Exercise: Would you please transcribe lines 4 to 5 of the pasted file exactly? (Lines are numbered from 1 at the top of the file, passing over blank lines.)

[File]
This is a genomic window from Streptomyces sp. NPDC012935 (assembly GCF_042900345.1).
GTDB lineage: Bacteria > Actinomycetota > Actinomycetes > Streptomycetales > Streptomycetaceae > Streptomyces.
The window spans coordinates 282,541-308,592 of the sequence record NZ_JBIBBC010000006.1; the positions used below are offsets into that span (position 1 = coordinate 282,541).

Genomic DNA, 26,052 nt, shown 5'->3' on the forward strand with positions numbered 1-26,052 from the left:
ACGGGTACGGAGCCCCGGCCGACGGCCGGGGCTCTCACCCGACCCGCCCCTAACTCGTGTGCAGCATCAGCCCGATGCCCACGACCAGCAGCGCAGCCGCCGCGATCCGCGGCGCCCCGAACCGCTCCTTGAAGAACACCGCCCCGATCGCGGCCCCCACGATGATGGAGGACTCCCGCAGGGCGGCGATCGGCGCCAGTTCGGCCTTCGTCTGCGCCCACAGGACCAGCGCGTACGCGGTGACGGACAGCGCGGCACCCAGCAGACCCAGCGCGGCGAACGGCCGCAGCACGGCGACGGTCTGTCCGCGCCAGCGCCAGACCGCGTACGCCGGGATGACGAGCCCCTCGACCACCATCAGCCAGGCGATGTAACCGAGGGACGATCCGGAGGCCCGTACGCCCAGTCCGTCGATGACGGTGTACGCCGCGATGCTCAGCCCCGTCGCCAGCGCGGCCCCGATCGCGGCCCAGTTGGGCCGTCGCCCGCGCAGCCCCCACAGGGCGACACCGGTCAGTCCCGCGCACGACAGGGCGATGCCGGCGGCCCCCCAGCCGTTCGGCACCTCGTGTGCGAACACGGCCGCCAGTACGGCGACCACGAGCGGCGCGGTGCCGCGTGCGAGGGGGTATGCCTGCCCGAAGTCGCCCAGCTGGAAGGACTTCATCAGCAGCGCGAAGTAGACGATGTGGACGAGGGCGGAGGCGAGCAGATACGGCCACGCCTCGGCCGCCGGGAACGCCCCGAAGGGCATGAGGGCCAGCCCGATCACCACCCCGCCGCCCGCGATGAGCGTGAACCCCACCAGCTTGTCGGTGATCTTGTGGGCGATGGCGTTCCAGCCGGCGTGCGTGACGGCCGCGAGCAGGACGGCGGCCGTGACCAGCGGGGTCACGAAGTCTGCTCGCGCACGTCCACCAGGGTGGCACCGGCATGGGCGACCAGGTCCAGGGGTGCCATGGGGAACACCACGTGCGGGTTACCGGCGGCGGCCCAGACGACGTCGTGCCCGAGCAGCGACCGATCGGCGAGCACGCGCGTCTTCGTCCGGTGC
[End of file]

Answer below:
Genomic DNA, 26,052 nt, shown 5'->3' on the forward strand with positions numbered 1-26,052 from the left:
ACGGGTACGGAGCCCCGGCCGACGGCCGGGGCTCTCACCCGACCCGCCCCTAACTCGTGTGCAGCATCAGCCCGATGCCCACGACCAGCAGCGCAGCCGCCGCGATCCGCGGCGCCCCGAACCGCTCCTTGAAGAACACCGCCCCGATCGCGGCCCCCACGATGATGGAGGACTCCCGCAGGGCGGCGATCGGCGCCAGTTCGGCCTTCGTCTGCGCCCACAGGACCAGCGCGTACGCGGTGACGGACAGCGCGGCACCCAGCAGACCCAGCGCGGCGAACGGCCGCAGCACGGCGACGGTCTGTCCGCGCCAGCGCCAGACCGCGTACGCCGGGATGACGAGCCCCTCGACCACCATCAGCCAGGCGATGTAACCGAGGGACGATCCGGAGGCCCGTACGCCCAGTCCGTCGATGACGGTGTACGCCGCGATGCTCAGCCCCGTCGCCAGCGCGGCCCCGATCGCGGCCCAGTTGGGCCGTCGCCCGCGCAGCCCCCACAGGGCGACACCGGTCAGTCCCGCGCACGACAGGGCGATGCCGGCGGCCCCCCAGCCGTTCGGCACCTCGTGTGCGAACACGGCCGCCAGTACGGCGACCACGAGCGGCGCGGTGCCGCGTGCGAGGGGGTATGCCTGCCCGAAGTCGCCCAGCTGGAAGGACTTCATCAGCAGCGCGAAGTAGACGATGTGGACGAGGGCGGAGGCGAGCAGATACGGCCACGCCTCGGCCGCCGGGAACGCCCCGAAGGGCATGAGGGCCAGCCCGATCACCACCCCGCCGCCCGCGATGAGCGTGAACCCCACCAGCTTGTCGGTGATCTTGTGGGCGATGGCGTTCCAGCCGGCGTGCGTGACGGCCGCGAGCAGGACGGCGGCCGTGACCAGCGGGGTCACGAAGTCTGCTCGCGCACGTCCACCAGGGTGGCACCGGCATGGGCGACCAGGTCCAGGGGTGCCATGGGGAACACCACGTGCGGGTTACCGGCGGCGGCCCAGACGACGTCGTGCCCGAGCAGCGACCGATCGGCGAGCACGCGCGTCTTCGTCCGGTGC